Paha Sapa [the Black Hills]
This was passed on by Chief Joe Chasing Horse, a relative of the great Lakota warrior Crazy Horse. He translated it from the words of a grandmother who was present when the words were spoken.
This is a statement of Crazy Horse as he sat smoking the Sacred Pipe at Paha Sapa with Sitting Bull for the last time, 4 days before he was assassinated.
Many of these words are often repeated, but there is one line often left out, that of the “young white ones.”
I post this in honor of my Native American elders, including Grandfather Wallace Black Elk, Bear Heart and Sun Bear, who had the courage to fulfill this prophecy by passing on such beautiful Native teachings to the “young white ones” who came to them for help.
Thanksgiving prayers are common to most religious groups. Native Americans had entire ceremonies just for the purpose of expressing thanks – sometimes they lasted for days.
This Thanksgiving Prayer comes from the Seneca Nation and is at least 500 years old.
It is traditionally done around a fire, with spiritual food on the altar. I have adapted it to be used as a Thanksgiving Prayer on our national holiday:
Thanksgiving Prayer from the Seneca Nation
And now we are gathered together to remember the Great Mystery’s first instruction to us: to love one another always, we who move about on this earth.
And the Great Mystery said that when even two people meet, they should first greet each other by saying: “Nyah Weh Skenno” which translates to “thank you for being” and then they may take up the matter with which they are concerned.
[Nyah Weh Skenno more literally means: “thank you for being alive in the here and now and not adding to the confusion of the world.”]
“The magic of family meal time comes not from the food on the plate but from who’s at the table and what’s happening there. The emotional and social benefits that come from family dinners are priceless,” said Elizabeth Planet, CASA’s Vice President and Director of Special Projects.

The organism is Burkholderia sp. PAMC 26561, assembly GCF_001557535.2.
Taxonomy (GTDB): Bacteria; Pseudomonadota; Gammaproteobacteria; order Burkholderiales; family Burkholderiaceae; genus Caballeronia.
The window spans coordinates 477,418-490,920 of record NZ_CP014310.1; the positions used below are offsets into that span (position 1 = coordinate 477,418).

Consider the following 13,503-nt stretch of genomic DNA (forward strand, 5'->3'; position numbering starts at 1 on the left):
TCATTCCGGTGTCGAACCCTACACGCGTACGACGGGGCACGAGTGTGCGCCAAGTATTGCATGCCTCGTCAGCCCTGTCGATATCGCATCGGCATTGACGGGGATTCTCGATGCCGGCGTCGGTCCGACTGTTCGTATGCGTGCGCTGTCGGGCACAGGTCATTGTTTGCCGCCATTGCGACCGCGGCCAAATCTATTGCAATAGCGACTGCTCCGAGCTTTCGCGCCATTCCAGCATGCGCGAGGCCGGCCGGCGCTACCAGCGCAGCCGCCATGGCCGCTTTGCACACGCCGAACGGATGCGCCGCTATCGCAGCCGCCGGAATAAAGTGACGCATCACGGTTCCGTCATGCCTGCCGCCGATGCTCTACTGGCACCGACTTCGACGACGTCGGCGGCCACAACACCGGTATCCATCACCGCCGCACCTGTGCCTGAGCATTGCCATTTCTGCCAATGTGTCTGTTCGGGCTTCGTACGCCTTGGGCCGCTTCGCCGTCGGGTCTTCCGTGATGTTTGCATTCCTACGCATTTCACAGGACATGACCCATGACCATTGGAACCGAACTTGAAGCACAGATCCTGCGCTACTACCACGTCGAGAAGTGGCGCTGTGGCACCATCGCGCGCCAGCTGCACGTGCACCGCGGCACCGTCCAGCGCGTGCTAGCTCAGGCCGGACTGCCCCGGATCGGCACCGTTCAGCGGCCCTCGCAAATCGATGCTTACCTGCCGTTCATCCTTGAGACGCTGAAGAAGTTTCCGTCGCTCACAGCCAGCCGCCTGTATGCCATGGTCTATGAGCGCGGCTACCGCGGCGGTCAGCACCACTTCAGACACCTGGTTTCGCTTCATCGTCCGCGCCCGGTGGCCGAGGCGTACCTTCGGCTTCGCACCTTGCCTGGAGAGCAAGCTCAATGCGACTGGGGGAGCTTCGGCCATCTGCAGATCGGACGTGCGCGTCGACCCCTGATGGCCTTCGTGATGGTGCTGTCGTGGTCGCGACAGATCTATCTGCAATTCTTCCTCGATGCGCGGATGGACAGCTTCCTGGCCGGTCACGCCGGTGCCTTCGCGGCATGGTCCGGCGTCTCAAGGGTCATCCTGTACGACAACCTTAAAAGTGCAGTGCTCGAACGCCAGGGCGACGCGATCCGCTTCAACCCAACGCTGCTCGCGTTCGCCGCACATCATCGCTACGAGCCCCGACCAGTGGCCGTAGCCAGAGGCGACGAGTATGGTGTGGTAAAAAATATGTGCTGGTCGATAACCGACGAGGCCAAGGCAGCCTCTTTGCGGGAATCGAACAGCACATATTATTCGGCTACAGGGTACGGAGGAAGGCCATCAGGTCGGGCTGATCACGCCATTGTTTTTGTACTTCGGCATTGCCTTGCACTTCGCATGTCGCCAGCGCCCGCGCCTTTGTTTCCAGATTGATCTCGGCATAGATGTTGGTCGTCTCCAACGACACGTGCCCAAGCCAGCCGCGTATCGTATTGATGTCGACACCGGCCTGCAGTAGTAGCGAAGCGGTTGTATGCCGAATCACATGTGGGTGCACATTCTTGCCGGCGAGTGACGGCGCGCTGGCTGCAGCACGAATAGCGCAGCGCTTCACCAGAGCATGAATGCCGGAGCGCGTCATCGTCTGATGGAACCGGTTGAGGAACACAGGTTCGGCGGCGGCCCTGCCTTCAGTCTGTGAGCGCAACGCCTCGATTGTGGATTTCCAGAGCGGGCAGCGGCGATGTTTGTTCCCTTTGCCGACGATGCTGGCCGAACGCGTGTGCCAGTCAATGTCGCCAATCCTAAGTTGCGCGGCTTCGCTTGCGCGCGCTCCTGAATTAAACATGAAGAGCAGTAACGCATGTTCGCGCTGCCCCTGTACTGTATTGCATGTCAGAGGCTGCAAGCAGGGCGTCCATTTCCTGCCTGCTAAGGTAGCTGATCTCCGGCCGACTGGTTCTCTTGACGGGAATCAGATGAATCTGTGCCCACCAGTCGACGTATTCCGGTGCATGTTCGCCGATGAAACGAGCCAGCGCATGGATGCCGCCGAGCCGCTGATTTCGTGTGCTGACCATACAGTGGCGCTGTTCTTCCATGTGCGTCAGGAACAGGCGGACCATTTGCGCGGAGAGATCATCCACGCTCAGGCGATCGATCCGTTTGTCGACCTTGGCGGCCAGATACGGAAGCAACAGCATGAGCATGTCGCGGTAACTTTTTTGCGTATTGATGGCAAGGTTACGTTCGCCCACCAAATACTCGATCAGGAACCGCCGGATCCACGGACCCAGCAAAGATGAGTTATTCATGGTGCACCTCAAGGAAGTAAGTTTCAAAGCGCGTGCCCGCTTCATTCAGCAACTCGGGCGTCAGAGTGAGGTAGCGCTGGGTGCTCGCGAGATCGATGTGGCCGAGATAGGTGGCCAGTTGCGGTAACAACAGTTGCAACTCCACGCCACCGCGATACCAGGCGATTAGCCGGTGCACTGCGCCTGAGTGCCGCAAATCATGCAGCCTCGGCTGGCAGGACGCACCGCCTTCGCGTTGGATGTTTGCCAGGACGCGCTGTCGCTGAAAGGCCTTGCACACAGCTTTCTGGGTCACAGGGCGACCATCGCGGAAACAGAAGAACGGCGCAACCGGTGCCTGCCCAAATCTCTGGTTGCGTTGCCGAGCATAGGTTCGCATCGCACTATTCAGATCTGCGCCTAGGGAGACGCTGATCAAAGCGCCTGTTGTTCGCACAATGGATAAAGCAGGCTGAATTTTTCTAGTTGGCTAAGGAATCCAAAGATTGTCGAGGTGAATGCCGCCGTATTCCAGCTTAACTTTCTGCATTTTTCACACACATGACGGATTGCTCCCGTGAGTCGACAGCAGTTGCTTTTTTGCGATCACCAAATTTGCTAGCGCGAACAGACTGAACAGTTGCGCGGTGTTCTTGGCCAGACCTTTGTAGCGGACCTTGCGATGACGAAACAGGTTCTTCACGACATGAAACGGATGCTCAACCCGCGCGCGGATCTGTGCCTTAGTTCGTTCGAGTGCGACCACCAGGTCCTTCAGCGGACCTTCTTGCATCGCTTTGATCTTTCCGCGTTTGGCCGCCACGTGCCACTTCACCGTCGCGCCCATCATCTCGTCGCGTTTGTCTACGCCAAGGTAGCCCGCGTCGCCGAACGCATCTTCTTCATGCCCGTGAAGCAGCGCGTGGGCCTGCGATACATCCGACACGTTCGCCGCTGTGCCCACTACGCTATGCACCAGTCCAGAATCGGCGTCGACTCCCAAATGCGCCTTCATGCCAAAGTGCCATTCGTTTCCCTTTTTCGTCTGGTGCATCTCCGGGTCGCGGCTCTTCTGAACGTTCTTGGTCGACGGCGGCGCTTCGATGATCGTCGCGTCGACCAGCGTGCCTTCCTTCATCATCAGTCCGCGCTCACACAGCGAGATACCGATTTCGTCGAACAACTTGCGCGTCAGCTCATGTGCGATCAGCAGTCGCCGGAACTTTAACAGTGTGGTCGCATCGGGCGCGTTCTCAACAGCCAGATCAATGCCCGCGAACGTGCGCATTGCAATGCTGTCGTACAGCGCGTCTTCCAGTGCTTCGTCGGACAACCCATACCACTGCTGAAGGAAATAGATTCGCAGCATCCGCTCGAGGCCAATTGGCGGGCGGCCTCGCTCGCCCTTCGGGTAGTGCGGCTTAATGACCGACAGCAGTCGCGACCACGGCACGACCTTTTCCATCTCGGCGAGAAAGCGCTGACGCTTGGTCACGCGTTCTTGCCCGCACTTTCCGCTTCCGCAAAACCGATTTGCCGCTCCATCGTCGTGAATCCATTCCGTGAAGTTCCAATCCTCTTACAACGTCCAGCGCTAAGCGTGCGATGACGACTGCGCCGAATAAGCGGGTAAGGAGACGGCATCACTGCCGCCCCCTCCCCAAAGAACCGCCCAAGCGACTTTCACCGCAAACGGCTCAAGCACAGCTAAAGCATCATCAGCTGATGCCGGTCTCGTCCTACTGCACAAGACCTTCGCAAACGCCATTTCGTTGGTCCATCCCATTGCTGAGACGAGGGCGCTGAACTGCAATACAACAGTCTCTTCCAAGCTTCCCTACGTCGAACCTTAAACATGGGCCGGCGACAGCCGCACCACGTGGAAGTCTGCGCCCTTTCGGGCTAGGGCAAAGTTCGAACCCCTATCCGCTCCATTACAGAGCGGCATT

Christmas and Thanksgiving have always been my favorite times of the year: time with family and joyous celebrations. From my 20s on, I lived in California and my family was on the East Coast so I chose Christmas as the time to go East to visit, and spent Thanksgiving with friends in California.
It was always a great day, but there was one very interesting phenomenon that happened most years: everyone was very attached to having dishes from their childhood Thanksgivings. That meant we often ended up with multiple duplicate dishes, just made with different recipes.
I recall a Thanksgiving dinner for 8 that had two large turkeys, four different bowls of cranberries and an assortment of other dishes that could have fed 40. I knew at the time it was because each of us wanted to recapture the magic of our childhood Thanksgiving, but only recently did I start to give it more serious thought.
To me, Veterans Day, celebrated this Monday November 12, just isn’t enough to honor what our veterans have done for this country.
Although I am a pacifist, and was an active anti-war activist during the Vietnam War, I was ashamed of the way our veterans were treated when they returned home.
And I am still deeply saddened by the lack of support and care our veterans receive today.
Yes, war is horrendous, and perhaps if women were running the world there wouldn’t be any wars. But those who did their duty and fought for us deserve better than one day to celebrate them.
THE CURRENT CRISIS IN OUR MILITARY CARE